Michelle Raftner, whom you may recognize as the brains behind WordCount’s
For those who care, here are the more detailed answers to her questions:
Name of blog:
Conrad Zero – Dark Fiction Author
What is your blog about?
Tips, tricks, inspirations and motivations for all authors and writers, and the occasional day-in-the-life revelations of a dark fiction author.
How long have you been blogging?
I’ve been blogging since 29 Jan, 2004. At first, my blog was more entertainment-based, and I did reviews of movies, music, books, video games and occasionally, self-important bullshit that I mistook for “life.” Over time, I’ve changed to become more of a mix of useful writing information and entertainment (infotainment?) spiced with interesting website links, news and technologies that I hope writers would find interesting or useful.
What have you learned about blogging?
1 – Know the difference between facts and your opinions
I once had a commenter who kept flaming me because I made fun of Naomi Watts performance in Peter Jackson’s remake of King Kong. No, seriously. I tried to get him to understand that we simply had differing opinions on the matter and that was OK. But he valiantly attempted to “prove” me wrong, and made an ass of himself in the process. Luckily for him, comments got reset when I moved from Blogger to WordPress, but it made me realize that some people will read your blog and think you are giving them real, objective facts when you’re just stating your opinion.
If you are clear with your readers about what you feel vs what you know, you can prevent some (but not all) angry responses. For those that manage to be pissed off at you anyway, if you know the difference between subjective and objective you’ll be better equipped to defend yourself against the flamethrowers.
2 – See both the good and bad in your reviews
Cynics can be funny and even entertaining, but if you are one of those snide reviewers who think its fun and funny to be anti-Everything, why do I need to read your blog? I already know what your opinion is going to be, and I’ll never take your reviews seriously, because I wouldn’t trust you to find the good in anything.
Remember that there are real people behind these projects (movies, books, music, whatever) and they worked really hard to create them.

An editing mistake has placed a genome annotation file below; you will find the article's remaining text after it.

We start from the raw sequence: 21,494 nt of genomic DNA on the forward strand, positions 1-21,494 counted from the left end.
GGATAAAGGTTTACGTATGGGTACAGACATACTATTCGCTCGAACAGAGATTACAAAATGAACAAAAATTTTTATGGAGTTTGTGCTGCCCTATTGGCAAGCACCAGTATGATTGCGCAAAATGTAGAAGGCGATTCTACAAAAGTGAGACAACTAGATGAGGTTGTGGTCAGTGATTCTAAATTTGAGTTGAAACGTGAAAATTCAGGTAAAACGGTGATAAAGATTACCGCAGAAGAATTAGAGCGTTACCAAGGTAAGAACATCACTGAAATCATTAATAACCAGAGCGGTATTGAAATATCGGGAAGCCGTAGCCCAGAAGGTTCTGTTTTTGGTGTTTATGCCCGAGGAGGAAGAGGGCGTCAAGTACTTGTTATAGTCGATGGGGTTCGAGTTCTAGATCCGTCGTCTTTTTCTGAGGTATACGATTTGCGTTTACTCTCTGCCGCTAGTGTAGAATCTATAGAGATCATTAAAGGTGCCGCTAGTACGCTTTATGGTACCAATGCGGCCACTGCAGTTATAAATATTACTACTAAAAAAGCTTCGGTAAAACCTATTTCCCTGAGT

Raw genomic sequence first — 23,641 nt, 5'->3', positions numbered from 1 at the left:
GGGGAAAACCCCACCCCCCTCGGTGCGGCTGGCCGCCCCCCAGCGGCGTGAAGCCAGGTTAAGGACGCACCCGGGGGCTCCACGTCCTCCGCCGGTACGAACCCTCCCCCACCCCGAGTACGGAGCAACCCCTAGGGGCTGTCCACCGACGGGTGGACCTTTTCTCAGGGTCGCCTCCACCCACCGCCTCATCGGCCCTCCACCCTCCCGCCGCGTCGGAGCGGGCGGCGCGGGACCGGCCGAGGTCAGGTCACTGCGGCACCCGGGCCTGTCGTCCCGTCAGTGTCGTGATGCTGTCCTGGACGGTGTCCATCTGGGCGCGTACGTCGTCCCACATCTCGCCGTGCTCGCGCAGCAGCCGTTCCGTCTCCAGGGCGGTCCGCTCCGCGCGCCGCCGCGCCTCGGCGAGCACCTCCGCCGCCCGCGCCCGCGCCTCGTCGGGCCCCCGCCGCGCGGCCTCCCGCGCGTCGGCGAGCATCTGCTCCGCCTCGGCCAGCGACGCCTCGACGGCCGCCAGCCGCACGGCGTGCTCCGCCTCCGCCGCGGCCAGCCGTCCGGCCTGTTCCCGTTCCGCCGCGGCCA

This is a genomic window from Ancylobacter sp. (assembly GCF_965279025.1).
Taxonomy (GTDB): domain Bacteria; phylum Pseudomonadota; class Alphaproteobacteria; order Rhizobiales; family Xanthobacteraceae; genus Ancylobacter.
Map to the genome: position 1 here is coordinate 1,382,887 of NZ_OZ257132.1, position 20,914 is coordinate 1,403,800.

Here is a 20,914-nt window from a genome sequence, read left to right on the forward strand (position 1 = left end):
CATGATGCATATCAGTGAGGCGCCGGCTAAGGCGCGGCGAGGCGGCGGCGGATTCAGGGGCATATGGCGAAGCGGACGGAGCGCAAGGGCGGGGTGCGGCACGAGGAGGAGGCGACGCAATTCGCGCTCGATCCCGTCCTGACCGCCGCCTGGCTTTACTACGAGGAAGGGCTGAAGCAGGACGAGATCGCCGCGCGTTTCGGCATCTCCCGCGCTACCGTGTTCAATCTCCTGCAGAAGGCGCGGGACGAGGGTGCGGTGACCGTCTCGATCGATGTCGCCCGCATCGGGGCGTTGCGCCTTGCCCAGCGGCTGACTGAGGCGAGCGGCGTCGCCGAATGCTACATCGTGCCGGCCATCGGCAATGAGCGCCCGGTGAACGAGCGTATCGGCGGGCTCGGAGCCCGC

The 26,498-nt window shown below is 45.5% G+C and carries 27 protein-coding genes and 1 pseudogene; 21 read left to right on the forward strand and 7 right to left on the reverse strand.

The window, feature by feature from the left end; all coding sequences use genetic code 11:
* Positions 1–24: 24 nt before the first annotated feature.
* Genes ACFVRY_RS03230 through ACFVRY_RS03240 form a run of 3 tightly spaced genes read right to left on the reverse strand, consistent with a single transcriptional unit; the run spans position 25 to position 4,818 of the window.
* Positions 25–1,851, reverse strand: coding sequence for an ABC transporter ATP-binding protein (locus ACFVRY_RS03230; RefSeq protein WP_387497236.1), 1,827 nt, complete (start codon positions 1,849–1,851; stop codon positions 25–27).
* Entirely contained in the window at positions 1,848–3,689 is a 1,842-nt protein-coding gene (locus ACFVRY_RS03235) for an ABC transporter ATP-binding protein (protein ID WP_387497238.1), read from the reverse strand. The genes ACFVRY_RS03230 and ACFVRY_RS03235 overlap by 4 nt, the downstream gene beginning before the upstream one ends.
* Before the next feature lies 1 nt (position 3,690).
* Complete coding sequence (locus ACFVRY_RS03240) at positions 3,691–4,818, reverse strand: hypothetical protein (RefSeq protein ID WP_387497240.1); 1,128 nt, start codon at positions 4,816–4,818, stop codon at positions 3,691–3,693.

As a member of the Minnesota Speculative Fiction Writer’s Group, one of the things that impresses me about our writing critique workshops is that our members always try to see both the good in writing submissions as well as the bad. Authors who are diligent enough to finish a piece of writing and brave/conscientious enough to share it with a crit group deserve at least a charitable interpretation. That includes both constructive and destructive criticism. Few bloggers do this, because it takes more work and requires thinking. But, if you can do this, you will raise your blog from stand-up comedy to a useful source of info that helps artists make their own works better.
3 – The Very Best PR You Can Get
Lots of bloggers fuss over colors, keywords and SEO, meanwhile they ignore, or even snap back at their audience, missing out on the very best PR they have at their disposal: their attitude towards their audience.
I sent an e-mail to an up-and-coming author telling him I really enjoyed his new book. Six months later I got a confused reply, ‘Did I ever thank you for this?” I was thrilled to get that much, but I decided that I would do better when it came to my own fans. [Editor’s Note: Tell that to Michelle Raftner! LOL]
Last week, I received an angry e-mail from a reader about my recent post comparing online file sync systems Sugarsync vs Dropbox. The reader was angry that I didn’t include anything about online security. I replied calmly, presenting the reader with my OPINION (See above) and the research I’d done on the matter that backed up my opinion. The reader responded saying he had never considered the points I presented, and he mentioned how nice it was to receive an intelligent thoughtful reply “for a change”. People may not expect a personal reply, much less a thoughtful one, but they certainly do appreciate it.
4 – No, it really isn’t all about you.
Most bloggers favorite subject is themselves. This is great after you’ve sold a million books, because people might actually care. Till then, the only people who are going to read you going on and on about yourself are your mom and your psycho ex, (neither of which are going to buy your book, btw.)
A tip for the unfamous: if you can become a resource of a specific kind of info (not yourself) you will get all the linkage, comments, and SEO you could want.
5 – You are no expert, but you don’t have to be
Here’s a great bit of blogger humor:
Q: How many bloggers does it take to screw in a light bulb?
A: Tell us what YOU think in the comments below.
Many of the more successful bloggers aren’t necessarily the best knowledge sources on a subject – they are enablers. They find, filter and focus content and are able to pull together like-minded people who can help with the answers. Look up crowdsourcing, and then see how it’s done on sites like lifehacker, digg, imdb, problogger, etc. The truth is that anyone with a passion for something can make a website that will draw like-minded people, regardless of their credentials.
The goal is not to be (or pretend to be) an expert on things and to have all the answers. What’s more important is meeting people on the same journey you are on, and to share and grow wisdom along with them.